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5 Photographer’s Tricks to Take More Flattering Photos

October 16, 2017

We all want to take more flattering photos. As a photographer, I always try to make our clients feel happy and relaxed because I believe that is when beauty shines through. When I am in front of the camera, I am pretty nervous! I want that relaxed, natural vibe to come through but I often freeze up. Here are five tricks I use to take a more flattering photo.

1. Loosen up.  Movement and action are your friends.  My great friend taught me that throwing your arms above your head totally relaxes your shoulders. I love this trick, I use it all the time. This isn’t realistic for brides necessarily but we can get walking, and I find that’s often when the best photographs are taken. Any kind of movement you can employ is great, it gets you to stop fixating on putting your arm on your hip, etc.

2. Wear bolder makeup. The camera washes out our features. Filling in brows, a bolder, brighter lip, and a curling your eyelashes with lots of mascara all help your features look more like they do in real life. I’m not suggesting that you totally over do it, but it doesn’t read the same way in real life. I also love lots of blush/bronzer and am constantly surprised by how pale I look. I recommend testing it out a few times at home.  I have been known to get an organic, vegan one hour spray tan (made from walnuts).  I’m into it.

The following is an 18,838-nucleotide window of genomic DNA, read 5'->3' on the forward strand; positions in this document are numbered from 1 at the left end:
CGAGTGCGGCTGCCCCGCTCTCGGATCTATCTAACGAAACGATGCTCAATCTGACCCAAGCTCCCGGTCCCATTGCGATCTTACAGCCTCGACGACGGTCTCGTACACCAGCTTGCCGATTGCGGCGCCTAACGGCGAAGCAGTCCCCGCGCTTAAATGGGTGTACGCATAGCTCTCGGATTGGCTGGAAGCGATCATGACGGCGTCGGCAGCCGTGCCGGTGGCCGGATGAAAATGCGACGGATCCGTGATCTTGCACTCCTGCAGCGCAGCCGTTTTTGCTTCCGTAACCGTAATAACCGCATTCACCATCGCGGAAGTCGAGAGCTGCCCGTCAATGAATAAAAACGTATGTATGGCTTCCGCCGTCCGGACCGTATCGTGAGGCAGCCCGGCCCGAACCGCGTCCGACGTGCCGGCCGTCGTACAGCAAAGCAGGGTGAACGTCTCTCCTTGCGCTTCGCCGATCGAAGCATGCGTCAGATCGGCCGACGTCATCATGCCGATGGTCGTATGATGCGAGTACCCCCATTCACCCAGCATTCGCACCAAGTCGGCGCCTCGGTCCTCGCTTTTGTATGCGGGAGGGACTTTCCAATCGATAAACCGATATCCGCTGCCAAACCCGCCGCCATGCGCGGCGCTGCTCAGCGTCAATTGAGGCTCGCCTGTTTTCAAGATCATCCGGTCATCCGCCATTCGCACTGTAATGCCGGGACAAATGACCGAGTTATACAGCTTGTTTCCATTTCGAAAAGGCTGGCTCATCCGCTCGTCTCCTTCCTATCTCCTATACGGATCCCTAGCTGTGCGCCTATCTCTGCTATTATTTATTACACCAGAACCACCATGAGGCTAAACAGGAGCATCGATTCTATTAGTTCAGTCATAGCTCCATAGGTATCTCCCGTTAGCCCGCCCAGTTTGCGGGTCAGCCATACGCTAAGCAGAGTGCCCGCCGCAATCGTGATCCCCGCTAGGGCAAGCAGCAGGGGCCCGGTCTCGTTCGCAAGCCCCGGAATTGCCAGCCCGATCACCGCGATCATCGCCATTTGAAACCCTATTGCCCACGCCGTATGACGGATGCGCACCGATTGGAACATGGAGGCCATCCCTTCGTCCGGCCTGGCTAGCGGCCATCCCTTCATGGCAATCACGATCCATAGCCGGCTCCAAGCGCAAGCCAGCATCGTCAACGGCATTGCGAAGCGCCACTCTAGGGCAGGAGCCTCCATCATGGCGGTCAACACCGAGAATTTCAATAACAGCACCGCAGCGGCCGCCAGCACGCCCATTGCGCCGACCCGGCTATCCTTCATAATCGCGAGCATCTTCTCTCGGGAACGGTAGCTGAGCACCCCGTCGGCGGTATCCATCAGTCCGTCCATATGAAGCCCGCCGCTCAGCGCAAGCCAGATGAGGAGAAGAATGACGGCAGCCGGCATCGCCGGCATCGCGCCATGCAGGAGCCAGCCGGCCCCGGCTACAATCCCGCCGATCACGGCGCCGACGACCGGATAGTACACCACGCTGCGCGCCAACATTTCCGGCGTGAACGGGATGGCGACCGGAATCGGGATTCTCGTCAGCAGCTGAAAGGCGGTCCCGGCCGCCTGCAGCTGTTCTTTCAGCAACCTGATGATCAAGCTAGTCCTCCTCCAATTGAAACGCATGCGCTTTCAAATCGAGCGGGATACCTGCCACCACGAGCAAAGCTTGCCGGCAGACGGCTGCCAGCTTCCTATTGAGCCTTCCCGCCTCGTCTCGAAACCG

3. Find a great light source. If you’re taking a selfie or iPhoto, turn towards the light. If you’re inside, face the window and put the phone between you and it rather than having the window behind you. If you’re outside (preferably late or early), you can face the sunset for a nice glow. Often times the greatest background doesn’t match up with the most flattering light. For example, you might wish to have the ocean in the background but the sunset is behind you. As a photographer, I will always favor the flattering light over the background, it’s often cropped out anyway. And of course when it lines up well, fantastic!

4. Shoulders back, elongate your neck, chin slightly forward but not up. These are three instructions I give to people behind the camera. If it feels funny, it’s usually working. The other old trick is to rest your tongue on the roof of your mouth when you’re smiling to avoid a wide grin. It works!

5. Shoot from slightly above. I find that shooting people from slightly above (especially if they’re sitting) is more flattering that straight on. It slightly thins out the face. That’s why we hold our selfies slightly above when we’re taking them. Too much with a full body makes you look short, but for a tight shot it works wonders.

And a bonus trick for those of you shooting on a professional camera:  I tend to slightly over expose my images and to shoot on a shallow depth of field.   We don’t need to see every line and detail!  Hope this helps, as always xxxxxxx!